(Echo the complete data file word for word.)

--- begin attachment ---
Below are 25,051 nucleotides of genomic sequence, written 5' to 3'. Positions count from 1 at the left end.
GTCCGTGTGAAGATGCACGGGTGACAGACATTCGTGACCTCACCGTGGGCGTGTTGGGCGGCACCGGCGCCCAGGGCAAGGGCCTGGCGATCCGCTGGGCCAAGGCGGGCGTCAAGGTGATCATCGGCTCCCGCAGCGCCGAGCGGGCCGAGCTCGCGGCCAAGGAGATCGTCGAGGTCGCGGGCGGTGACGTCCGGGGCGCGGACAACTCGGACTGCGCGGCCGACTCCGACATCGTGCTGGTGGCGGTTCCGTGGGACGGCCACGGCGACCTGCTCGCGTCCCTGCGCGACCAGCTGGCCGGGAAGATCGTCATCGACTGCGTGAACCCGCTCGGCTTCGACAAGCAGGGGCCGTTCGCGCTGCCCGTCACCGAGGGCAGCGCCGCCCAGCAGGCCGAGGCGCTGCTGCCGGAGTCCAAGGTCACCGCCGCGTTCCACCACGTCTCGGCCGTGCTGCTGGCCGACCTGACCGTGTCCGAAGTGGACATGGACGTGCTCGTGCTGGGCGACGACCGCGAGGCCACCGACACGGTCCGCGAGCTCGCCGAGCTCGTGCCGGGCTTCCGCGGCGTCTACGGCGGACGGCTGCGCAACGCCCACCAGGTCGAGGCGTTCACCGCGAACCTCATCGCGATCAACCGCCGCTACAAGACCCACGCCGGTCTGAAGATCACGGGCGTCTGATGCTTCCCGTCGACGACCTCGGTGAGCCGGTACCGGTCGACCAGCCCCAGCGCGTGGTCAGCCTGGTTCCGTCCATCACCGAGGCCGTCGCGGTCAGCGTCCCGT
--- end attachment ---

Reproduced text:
Below are 25,051 nucleotides of genomic sequence, written 5' to 3'. Positions count from 1 at the left end.
GTCCGTGTGAAGATGCACGGGTGACAGACATTCGTGACCTCACCGTGGGCGTGTTGGGCGGCACCGGCGCCCAGGGCAAGGGCCTGGCGATCCGCTGGGCCAAGGCGGGCGTCAAGGTGATCATCGGCTCCCGCAGCGCCGAGCGGGCCGAGCTCGCGGCCAAGGAGATCGTCGAGGTCGCGGGCGGTGACGTCCGGGGCGCGGACAACTCGGACTGCGCGGCCGACTCCGACATCGTGCTGGTGGCGGTTCCGTGGGACGGCCACGGCGACCTGCTCGCGTCCCTGCGCGACCAGCTGGCCGGGAAGATCGTCATCGACTGCGTGAACCCGCTCGGCTTCGACAAGCAGGGGCCGTTCGCGCTGCCCGTCACCGAGGGCAGCGCCGCCCAGCAGGCCGAGGCGCTGCTGCCGGAGTCCAAGGTCACCGCCGCGTTCCACCACGTCTCGGCCGTGCTGCTGGCCGACCTGACCGTGTCCGAAGTGGACATGGACGTGCTCGTGCTGGGCGACGACCGCGAGGCCACCGACACGGTCCGCGAGCTCGCCGAGCTCGTGCCGGGCTTCCGCGGCGTCTACGGCGGACGGCTGCGCAACGCCCACCAGGTCGAGGCGTTCACCGCGAACCTCATCGCGATCAACCGCCGCTACAAGACCCACGCCGGTCTGAAGATCACGGGCGTCTGATGCTTCCCGTCGACGACCTCGGTGAGCCGGTACCGGTCGACCAGCCCCAGCGCGTGGTCAGCCTGGTTCCGTCCATCACCGAGGCCGTCGCGGTCAGCGTCCCGT